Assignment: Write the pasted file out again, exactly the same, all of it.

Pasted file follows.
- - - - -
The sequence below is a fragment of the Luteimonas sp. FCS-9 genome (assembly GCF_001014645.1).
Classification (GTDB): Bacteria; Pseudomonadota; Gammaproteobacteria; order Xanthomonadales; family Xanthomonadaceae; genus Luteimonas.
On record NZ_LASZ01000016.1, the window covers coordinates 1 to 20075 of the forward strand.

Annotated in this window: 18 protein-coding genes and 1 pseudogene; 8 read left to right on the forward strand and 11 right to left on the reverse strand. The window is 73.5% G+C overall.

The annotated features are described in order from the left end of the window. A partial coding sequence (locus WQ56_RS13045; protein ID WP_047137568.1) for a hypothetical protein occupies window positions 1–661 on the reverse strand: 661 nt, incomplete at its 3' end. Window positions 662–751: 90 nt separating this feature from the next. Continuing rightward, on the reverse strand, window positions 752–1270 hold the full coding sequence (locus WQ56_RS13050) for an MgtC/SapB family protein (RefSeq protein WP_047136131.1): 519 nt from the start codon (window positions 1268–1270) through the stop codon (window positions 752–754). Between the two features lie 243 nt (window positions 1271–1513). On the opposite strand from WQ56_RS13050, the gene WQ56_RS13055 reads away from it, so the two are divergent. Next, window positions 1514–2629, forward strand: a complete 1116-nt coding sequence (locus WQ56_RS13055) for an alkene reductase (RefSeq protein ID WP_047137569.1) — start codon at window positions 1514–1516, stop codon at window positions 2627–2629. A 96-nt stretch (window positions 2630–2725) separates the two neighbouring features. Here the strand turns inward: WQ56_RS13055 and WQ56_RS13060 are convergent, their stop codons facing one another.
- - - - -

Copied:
The sequence below is a fragment of the Luteimonas sp. FCS-9 genome (assembly GCF_001014645.1).
Classification (GTDB): Bacteria; Pseudomonadota; Gammaproteobacteria; order Xanthomonadales; family Xanthomonadaceae; genus Luteimonas.
On record NZ_LASZ01000016.1, the window covers coordinates 1 to 20075 of the forward strand.

Annotated in this window: 18 protein-coding genes and 1 pseudogene; 8 read left to right on the forward strand and 11 right to left on the reverse strand. The window is 73.5% G+C overall.

The annotated features are described in order from the left end of the window. A partial coding sequence (locus WQ56_RS13045; protein ID WP_047137568.1) for a hypothetical protein occupies window positions 1–661 on the reverse strand: 661 nt, incomplete at its 3' end. Window positions 662–751: 90 nt separating this feature from the next. Continuing rightward, on the reverse strand, window positions 752–1270 hold the full coding sequence (locus WQ56_RS13050) for an MgtC/SapB family protein (RefSeq protein WP_047136131.1): 519 nt from the start codon (window positions 1268–1270) through the stop codon (window positions 752–754). Between the two features lie 243 nt (window positions 1271–1513). On the opposite strand from WQ56_RS13050, the gene WQ56_RS13055 reads away from it, so the two are divergent. Next, window positions 1514–2629, forward strand: a complete 1116-nt coding sequence (locus WQ56_RS13055) for an alkene reductase (RefSeq protein ID WP_047137569.1) — start codon at window positions 1514–1516, stop codon at window positions 2627–2629. A 96-nt stretch (window positions 2630–2725) separates the two neighbouring features. Here the strand turns inward: WQ56_RS13055 and WQ56_RS13060 are convergent, their stop codons facing one another.